The Information Commissioner's Office (ICO) has fined Torbay Care Trust (TCT) £175,000 for a data breach it said was "entirely avoidable".
The Trust, based in Devon, had published "sensitive details" of over 1,000 employees on its website in April 2011, the ICO said.
The details were found in a spreadsheet on the website and the Trust was only made aware of the mistake when it was reported by a member of the public 19 weeks after being published.
The data comprised the equality and diversity responses of 1,373 staff, which included individuals' names, dates of birth and National Insurance numbers, as well information about religion and sexuality.
The ICO said that its investigation found that TCT issued no guidance to staff on the information that should not be published online and did not have the necessary checks in place to identify potential problems.
Stephen Eckersley, head of enforcement at the ICO, emphasised the importance for NHS Trusts to ensure that they are not publishing sensitive data in the public domain.
"We regular speak with organisations across the health service to remind them of the need to look after people's data. The fact that this breach was caused by TCT publishing sensitive information about their staff is extremely troubling and was entirely avoidable. Not only were they giving sensitive information out about their employees but they were also leaving them exposed to the threat of identity fraud," he said.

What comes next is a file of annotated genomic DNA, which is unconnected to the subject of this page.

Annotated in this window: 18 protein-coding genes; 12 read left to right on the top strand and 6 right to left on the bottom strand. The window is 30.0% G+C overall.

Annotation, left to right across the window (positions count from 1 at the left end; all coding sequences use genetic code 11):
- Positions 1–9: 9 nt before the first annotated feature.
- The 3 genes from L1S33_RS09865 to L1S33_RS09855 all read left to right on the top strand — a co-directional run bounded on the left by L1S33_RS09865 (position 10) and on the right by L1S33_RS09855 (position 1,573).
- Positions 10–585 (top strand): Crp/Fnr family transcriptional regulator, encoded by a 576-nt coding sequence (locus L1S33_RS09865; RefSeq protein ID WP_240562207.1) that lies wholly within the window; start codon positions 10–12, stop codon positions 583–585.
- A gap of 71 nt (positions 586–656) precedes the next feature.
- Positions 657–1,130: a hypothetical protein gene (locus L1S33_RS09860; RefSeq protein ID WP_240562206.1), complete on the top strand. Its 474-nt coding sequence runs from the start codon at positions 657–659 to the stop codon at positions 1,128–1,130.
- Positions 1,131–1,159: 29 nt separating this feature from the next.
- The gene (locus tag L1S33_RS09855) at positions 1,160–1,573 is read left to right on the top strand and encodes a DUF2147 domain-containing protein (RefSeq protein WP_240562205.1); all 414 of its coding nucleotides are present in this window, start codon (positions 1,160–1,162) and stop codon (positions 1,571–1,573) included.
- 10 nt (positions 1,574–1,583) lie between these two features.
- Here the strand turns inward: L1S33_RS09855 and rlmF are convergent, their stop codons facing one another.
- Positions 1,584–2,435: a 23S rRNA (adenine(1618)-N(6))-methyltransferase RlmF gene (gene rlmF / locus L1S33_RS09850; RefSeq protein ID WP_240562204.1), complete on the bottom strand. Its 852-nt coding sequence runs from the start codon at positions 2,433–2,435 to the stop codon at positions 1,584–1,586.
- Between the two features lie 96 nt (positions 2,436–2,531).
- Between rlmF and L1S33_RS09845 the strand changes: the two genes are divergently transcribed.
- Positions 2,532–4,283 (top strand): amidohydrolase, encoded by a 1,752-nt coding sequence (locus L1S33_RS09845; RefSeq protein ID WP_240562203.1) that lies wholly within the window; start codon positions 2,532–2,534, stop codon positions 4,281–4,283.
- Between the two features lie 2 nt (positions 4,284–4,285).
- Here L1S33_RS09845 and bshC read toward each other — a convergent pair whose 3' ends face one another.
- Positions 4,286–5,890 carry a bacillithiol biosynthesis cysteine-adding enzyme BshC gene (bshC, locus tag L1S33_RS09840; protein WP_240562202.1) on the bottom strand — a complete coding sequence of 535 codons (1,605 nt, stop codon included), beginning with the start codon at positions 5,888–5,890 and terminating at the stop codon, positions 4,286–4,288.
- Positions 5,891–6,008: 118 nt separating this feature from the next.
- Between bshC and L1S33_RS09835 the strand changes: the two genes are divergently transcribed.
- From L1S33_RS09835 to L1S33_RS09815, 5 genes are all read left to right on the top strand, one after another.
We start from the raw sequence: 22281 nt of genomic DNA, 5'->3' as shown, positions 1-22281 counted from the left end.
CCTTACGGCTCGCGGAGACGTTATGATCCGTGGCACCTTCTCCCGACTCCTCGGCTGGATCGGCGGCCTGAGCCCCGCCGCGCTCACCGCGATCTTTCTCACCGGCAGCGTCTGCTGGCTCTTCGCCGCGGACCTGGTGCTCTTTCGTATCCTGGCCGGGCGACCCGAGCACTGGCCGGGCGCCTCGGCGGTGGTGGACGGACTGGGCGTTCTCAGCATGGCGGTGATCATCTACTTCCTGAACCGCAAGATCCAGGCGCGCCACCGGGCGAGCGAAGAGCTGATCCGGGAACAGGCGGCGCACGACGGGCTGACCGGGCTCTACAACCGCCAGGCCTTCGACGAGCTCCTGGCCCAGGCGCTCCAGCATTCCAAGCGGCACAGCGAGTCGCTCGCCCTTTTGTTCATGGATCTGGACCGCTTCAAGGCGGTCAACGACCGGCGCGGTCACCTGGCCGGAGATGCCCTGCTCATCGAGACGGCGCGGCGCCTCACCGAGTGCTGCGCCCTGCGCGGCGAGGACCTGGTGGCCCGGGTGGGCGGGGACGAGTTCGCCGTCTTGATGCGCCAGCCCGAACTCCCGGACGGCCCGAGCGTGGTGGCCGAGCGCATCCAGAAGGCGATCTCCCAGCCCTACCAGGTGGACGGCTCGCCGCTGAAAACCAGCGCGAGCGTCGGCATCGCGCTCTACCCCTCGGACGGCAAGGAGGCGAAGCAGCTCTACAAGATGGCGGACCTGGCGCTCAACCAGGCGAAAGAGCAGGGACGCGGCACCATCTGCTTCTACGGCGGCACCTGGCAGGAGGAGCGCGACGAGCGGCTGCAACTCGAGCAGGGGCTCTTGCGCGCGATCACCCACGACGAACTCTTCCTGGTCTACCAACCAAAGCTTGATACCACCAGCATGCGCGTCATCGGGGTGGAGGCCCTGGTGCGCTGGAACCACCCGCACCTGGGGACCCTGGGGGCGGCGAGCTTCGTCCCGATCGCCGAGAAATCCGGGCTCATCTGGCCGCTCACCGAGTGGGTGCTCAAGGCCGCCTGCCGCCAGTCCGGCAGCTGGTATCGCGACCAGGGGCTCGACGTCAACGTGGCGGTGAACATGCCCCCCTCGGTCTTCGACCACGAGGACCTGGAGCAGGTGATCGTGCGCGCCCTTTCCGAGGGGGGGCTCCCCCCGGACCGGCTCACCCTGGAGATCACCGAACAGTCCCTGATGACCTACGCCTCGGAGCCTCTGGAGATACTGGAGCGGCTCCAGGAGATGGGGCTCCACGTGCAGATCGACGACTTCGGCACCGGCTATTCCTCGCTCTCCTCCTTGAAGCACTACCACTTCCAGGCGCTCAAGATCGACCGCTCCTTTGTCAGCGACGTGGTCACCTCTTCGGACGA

"While organisations can publish equality and diversity information about staff in an aggregated form, there is no justification for unnecessarily releasing their personal information. We are pleased that the Trust is now taking action to keep their employees' details secure," he added.
TCT has now introduced a new web management policy to make sure personal data is not published on its website in the future.
In an interview in April with deputy Information Commissioner David Smith, Computing questioned the willingness of the ICO to levy fines against negligent organisations in the NHS. A week later, the ICO imposed its first fine on an NHS body – £70,000 against the Aneurin Bevan Local Health Board in Pontypool, South Wales, for sending a report with sensitive, personal information to the wrong patient.
The biggest fine to date from the ICO to a NHS body is £375,000 in a case against Brighton and Sussex University Hospitals NHS Trust. The fine, which is being contested by the Trust, comes after a batch of hard-disk drives that should have been destroyed by a contractor were sold on auction website eBay.
Successful leaders are infusing analytics throughout their organisations to drive smarter decisions, enable faster actions and optimise outcomes
Focus on cost efficiency, simplicity, performance, scalability and future-readiness when architecting your data protection strategy